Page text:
May 31 Final Plant Date Approaches

Friday, May 27, 2016                              By Mary Jane Buerkle

      Growers across the Texas High Plains, particularly those facing a Tuesday final planting date, took advantage of warmer, drier weather this week to plant a significant amount of cotton and advance overall planting progress.

      However, severe storms caused damage in the Seminole area, and growers in Crosby County also reported crop damage. The extent of any crop damage is unknown at this point, but in Seminole, hailstones of up to three inches in diameter fell in town on Saturday evening (May 21).

Ben Royston, general manager of Pioneer Gin, located west of Seminole, said he had heard reports of cotton acreage lost south of Seminole, although it was unknown if it was due to wind or hail. He said most cotton planting has occurred within the past 10 days, so at the time of the storm, some plants may not yet have emerged.

Growers are moving as quickly as possible ahead of thunderstorm chances over Memorial Day weekend. The May 31 final planting date is for counties in the north and northwestern portion of the PCG service area. June 5 is the FPD for central counties, while southern counties have until June 10 to plant and be eligible for federal crop insurance.

 

Enrollment Opens for

Texas International Cotton School

Friday, May 27, 2016      From Texas International Cotton School

      Registration is open for the 36th session of the Texas International Cotton School, scheduled for August 1-12, 2016, in Lubbock.

      The Texas International Cotton School (TICS) is uniquely structured to provide an integrated understanding of the Texas cotton industry and how it interacts with the global cotton/textile complex. The intensive two-week program covers all aspects of cotton, from the field to the fabric. Since its inception, the school has been a collaboration between the Texas cotton merchants who make up the Lubbock Cotton Exchange and the faculty and staff of the Fiber and Biopolymer Research Institute of Texas Tech University.

      "Those interested should register early, because the class size is limited," said Dean Ethridge, Ph.D., managing director of the Fiber and Biopolymer Research Institute.  "The size and diversity of the class stimulates learning and results in friendships that may extend years into the future."

      During the two weeks of the school, more than 30 experts from across the United States teach the students, who learn about the cotton marketing chain – including seed breeding, farm production, harvesting, ginning, warehousing, merchandising, and textile manufacturing. All aspects of U.S. and global trade of cotton are covered, so the students obtain an understanding of what is required to successfully participate in the U.S. cotton market and to deliver the cottons needed in diverse export markets. They learn about the important quality attributes of cotton fibers and how these translate into processing efficiency and textile product quality. Throughout the program, students have repeated opportunities to interact with the cotton merchants of the Lubbock Cotton Exchange and the fiber and textile experts of Texas Tech University.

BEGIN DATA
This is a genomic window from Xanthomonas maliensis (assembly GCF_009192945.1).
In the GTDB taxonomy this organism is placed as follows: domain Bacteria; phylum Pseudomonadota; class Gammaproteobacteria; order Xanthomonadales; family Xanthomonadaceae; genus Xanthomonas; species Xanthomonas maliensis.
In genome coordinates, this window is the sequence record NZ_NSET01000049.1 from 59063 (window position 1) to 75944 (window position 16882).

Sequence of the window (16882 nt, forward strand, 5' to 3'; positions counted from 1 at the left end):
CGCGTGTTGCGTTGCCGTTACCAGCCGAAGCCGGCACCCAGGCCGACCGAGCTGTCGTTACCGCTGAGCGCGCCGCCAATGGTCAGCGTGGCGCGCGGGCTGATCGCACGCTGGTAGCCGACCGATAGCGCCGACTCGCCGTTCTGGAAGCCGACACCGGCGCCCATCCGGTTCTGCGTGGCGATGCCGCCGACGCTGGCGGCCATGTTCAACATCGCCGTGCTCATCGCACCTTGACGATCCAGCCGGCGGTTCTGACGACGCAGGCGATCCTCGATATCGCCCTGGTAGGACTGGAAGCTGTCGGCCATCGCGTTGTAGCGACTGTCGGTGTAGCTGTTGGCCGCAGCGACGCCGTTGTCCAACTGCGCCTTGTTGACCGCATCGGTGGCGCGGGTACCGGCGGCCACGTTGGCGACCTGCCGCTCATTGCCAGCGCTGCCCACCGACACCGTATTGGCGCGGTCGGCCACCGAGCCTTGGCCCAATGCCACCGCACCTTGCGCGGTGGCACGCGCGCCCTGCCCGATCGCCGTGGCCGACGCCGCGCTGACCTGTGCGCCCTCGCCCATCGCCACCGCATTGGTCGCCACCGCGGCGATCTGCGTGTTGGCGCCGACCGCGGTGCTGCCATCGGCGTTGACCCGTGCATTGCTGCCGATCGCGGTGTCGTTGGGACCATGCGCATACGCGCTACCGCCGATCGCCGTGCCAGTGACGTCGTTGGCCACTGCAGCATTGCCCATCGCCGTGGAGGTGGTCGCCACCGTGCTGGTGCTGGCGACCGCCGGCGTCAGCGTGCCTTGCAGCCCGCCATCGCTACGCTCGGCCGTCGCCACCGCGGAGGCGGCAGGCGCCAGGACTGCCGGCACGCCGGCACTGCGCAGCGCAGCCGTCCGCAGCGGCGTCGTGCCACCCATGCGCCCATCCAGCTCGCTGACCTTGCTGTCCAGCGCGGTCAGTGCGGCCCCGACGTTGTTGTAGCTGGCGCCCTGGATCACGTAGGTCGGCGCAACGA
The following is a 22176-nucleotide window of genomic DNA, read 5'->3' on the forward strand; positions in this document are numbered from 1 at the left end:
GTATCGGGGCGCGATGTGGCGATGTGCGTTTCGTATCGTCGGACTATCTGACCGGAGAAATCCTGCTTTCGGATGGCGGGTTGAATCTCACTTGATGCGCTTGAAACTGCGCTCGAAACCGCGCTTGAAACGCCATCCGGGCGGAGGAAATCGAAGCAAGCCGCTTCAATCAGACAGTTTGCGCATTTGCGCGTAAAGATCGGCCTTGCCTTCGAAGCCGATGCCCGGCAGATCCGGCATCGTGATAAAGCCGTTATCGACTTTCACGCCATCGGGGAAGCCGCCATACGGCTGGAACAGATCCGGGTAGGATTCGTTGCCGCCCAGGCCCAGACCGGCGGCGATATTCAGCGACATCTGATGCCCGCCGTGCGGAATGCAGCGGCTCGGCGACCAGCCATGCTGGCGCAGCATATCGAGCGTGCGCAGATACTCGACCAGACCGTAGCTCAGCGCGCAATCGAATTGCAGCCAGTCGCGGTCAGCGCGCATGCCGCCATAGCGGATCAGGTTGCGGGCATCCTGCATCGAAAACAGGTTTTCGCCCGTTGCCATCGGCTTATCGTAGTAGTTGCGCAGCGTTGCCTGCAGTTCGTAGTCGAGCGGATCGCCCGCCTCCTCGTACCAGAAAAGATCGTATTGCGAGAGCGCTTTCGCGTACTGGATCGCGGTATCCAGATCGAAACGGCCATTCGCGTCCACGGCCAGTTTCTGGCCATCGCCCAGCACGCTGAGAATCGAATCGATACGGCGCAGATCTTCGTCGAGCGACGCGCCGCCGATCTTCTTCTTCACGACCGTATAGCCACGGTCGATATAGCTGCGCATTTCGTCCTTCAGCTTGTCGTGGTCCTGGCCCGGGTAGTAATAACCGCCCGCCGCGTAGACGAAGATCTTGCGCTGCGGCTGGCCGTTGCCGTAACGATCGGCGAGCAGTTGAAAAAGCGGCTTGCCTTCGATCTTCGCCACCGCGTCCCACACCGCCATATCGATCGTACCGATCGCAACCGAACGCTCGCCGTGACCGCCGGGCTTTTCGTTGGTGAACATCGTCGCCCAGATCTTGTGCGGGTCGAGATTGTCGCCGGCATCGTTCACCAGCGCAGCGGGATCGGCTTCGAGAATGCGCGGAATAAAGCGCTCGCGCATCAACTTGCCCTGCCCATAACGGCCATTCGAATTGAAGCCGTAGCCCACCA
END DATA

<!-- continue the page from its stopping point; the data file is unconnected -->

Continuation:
"Our planning committee works diligently to ensure that our curriculum not only includes the fundamentals of the cotton industry, but also examines the latest issues and advancements," Lubbock Cotton Exchange President Darren Newton said.

      For more information, including tuition and curriculum, visit http://www.texasintlcottonschool.com or call Christi Chadwell, TICS coordinator, at (806) 834-8124.

       

The EPA has extended the comment period on the use of

dicamba herbicide in dicamba-tolerant cotton and soybeans to May 31.

 

To submit your comment about this new technology, visit

https://www.regulations.gov/#!submitComment;D=EPA-HQ-OPP-2016-0187-0001

 

 

2016 P.I.E. Program Tour Dates Set

Tuesday, May 24, 2016           From the National Cotton Council

 The National Cotton Council has scheduled tour dates and locations for the 2016 Producer Information Exchange (P.I.E.) Program.

The P.I.E. program provides U.S. cotton producers the opportunity to maximize production efficiency and improve yields and fiber quality by: 1) gaining new perspectives in such fundamental practices as land preparation, planting, fertilization, pest control, irrigation and harvesting; and 2) observing diverse farming practices and the unique ways in which their innovative peers have adopted new and existing technology.

This season, Mid-South producers will visit agricultural operations in North Carolina and South Carolina on July 17-22; Southeast producers will see operations in Arkansas, Louisiana, Mississippi and Tennessee on July 24-29; Southwest producers will tour California's San Joaquin Valley on July 31-August 5; and Western producers will observe operations in two of Texas' cotton production regions on August 14-19.

Sponsored by Bayer CropScience LP through a grant to The Cotton Foundation, the P.I.E. is now in its 28th year and has exposed more than 1,100 U.S. cotton producers to innovative production practices in regions different than their own. The NCC's Member Services staff, in conjunction with local producer interest organizations, conducts the program, including participant selection.

 

Want the facts about the U.S. agriculture and farm policy?

http://www.farmpolicyfacts.org